BLOOD TYPES – ABO and Rh Blood Group Systems

A blood type or blood group is a means of classifying blood based on the presence of specific antibodies and on whether red blood cells have specific inherited antigenic substances on their surfaces. There are 38 of these blood group…

BLOOD TYPES - ABO and Rh Blood Group Systems

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A blood type or blood group is a means of classifying blood based on the presence of specific antibodies and on whether red blood cells have specific inherited antigenic substances on their surfaces. There are 38 of these blood group systems based on various antigens. These antigens can be proteins, carbohydrates, glycoproteins, or glycolipids. The most important blood group systems are those that denote ABO and Rh status, since these determine suitability of blood for transfusion. We will be discussing them in this video.
The ABO blood group system involves two antigens and two antibodies found in human blood – antigen A and antigen B, and antibody A and antibody B. The A and B antigens are found on red blood cells, while antibodies A and B are in the serum. The antibodies are usually IgM, or immunoglobulin M, antibodies. Humans all have one of four combinations of antigens, along with a corresponding combination of antibodies, which we’ll get to next. People with blood type A have antigen A, people with blood type B have antigen B, people with blood type AB have both antigen A and antigen B, and people with blood type O have neither antigen. If you’re blood type A, then you have Antibody B. If you are blood type B, you have antibody A. If you are blood type AB, you have neither antibody. Finally, if you are blood type O, you have both Antibody A and Antibody B. If antibody A encounters antigen A or antibody B encounters antigen B, an agglutination reaction results. This is very bad news and we’ll cover this in a follow up video. Blood transfusion is safe only as long as the recipient’s serum doesn’t have antibodies for the donor’s blood cell antigens.
The second most significant blood group system for blood transfusion is the Rh system. Rh stands for Rhesus and it involves 50 antigens. The most significant Rh antigen is the D antigen, as it’s the most likely to cause the immune system to react. The presence of D antigen is signified by a plus sign after the ABO blood type. Lack of the D antigen is signified by a minus sign. For example, someone who has B antigen and Rh antigen would be signified as B positive.
It’s common for someone who is D negative to not have anti-D antibodies, but these people can develop these antibodies after a sensitization event. This can happen, for instance, during a blood transfusion, or during a fetomaternal transfusion of blood during pregnancy. This can result in the development of Rh disease.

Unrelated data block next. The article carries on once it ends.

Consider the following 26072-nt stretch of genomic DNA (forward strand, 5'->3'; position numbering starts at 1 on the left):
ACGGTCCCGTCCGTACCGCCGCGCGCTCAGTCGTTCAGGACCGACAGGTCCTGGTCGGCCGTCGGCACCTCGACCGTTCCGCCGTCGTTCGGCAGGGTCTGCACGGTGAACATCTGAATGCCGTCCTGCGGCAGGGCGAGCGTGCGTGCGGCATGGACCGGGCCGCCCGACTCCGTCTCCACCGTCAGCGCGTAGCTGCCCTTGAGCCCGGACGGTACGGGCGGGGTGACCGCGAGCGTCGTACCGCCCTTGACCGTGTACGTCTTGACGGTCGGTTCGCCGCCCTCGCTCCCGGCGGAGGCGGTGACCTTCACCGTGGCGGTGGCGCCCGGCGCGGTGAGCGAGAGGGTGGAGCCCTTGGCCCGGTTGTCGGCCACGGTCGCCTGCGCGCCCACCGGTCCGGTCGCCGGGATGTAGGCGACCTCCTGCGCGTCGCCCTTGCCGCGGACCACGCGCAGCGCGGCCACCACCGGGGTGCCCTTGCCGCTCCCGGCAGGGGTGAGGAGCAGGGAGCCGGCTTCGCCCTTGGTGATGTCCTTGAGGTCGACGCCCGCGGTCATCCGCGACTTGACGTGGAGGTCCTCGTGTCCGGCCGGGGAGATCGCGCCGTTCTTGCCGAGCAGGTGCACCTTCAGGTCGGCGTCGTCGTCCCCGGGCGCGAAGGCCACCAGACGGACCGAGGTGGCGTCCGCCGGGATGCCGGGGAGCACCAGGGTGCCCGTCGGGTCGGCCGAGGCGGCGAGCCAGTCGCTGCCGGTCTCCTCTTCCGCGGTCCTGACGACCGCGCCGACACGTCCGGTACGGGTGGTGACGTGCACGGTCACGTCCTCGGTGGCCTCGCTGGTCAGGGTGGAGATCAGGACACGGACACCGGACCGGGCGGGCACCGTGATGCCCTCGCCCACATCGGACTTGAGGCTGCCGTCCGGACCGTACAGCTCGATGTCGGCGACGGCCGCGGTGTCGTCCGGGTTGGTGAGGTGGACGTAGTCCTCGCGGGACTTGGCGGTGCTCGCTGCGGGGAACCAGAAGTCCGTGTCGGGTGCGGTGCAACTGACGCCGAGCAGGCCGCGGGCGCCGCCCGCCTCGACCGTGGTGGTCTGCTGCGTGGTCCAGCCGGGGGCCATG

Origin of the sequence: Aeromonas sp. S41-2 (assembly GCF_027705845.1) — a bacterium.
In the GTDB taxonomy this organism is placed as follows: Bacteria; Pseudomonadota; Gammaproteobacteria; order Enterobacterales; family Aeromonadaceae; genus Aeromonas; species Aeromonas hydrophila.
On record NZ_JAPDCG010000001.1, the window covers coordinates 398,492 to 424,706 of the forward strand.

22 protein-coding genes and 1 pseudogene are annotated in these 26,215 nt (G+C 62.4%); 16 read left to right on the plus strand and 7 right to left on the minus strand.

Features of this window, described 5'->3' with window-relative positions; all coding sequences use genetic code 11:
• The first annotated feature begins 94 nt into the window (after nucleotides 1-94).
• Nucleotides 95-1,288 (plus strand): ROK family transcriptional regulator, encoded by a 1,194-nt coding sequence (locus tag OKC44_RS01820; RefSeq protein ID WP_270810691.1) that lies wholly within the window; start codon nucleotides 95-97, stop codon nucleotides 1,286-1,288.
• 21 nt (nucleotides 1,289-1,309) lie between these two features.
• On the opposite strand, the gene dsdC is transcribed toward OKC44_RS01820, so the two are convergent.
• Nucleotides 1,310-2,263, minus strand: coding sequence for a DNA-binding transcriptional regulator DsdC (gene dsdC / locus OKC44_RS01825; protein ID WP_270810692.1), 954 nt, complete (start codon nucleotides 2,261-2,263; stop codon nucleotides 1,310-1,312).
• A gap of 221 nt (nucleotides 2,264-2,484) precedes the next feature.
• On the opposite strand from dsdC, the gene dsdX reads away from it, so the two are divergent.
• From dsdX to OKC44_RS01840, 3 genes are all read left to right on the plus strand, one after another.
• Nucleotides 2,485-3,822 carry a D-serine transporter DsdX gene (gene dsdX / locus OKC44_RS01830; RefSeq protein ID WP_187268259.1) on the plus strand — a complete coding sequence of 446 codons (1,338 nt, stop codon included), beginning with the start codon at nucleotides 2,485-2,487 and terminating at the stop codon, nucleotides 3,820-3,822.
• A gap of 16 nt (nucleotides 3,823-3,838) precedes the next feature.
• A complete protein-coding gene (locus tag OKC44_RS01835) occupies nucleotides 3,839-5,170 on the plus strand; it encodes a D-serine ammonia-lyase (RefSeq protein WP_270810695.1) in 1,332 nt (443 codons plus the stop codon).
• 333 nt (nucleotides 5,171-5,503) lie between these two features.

So a D negative patient without sensitization to D positive red blood cells can receive a transfusion of D positive blood once. Then, they become sensitive to D antigen, so a future transfusion of D+ blood could result in a dangerous transfusion reaction. And, in the case of D negative females without prior sensitization, receiving D positive blood results in a risk of hemolytic disease of the newborn. Hence, Rh D positive blood isn’t given to D negative women of child-bearing age. Meanwhile, D positive patients do not react to D negative blood. The same kind of matching is done for other Rh antigens (e.g. C, c, E, e).
Now let’s apply what we’ve learned to fill out this red blood cell compatibility table. O negative is the universal donor. Since there are no A, B, or D antigens, O negative can donate blood to anyone without triggering an immune response from A, B, or anti-D antibodies. AB positive is the universal receiver, since there are no antibodies that will trigger an immune response to A, B, or D antigens.
Blood plasma is the liquid component of blood which holds blood cells and other constituents of whole blood in suspension. This is where you find A, B or anti-D antibodies. Hence, plasma compatibility is the inverse of red blood cell compatibility. Someone with blood type O can receive plasma from any blood type while someone with blood type AB can only receive plasma from other people with blood type AB. Someone with blood type O can only donate plasma to others with blood type O, while those with AB blood can donate plasma to anyone.
It must be noted that, with rare exceptions, an individual has the same blood group for life. On rare occasions, it can change through addition or suppression of an antigen in infection, malignancy, autoimmune disease or due to a bone marrow transplant. If someone with a different ABO type donates bone marrow to you, your blood type will eventually convert to the donor’s type.

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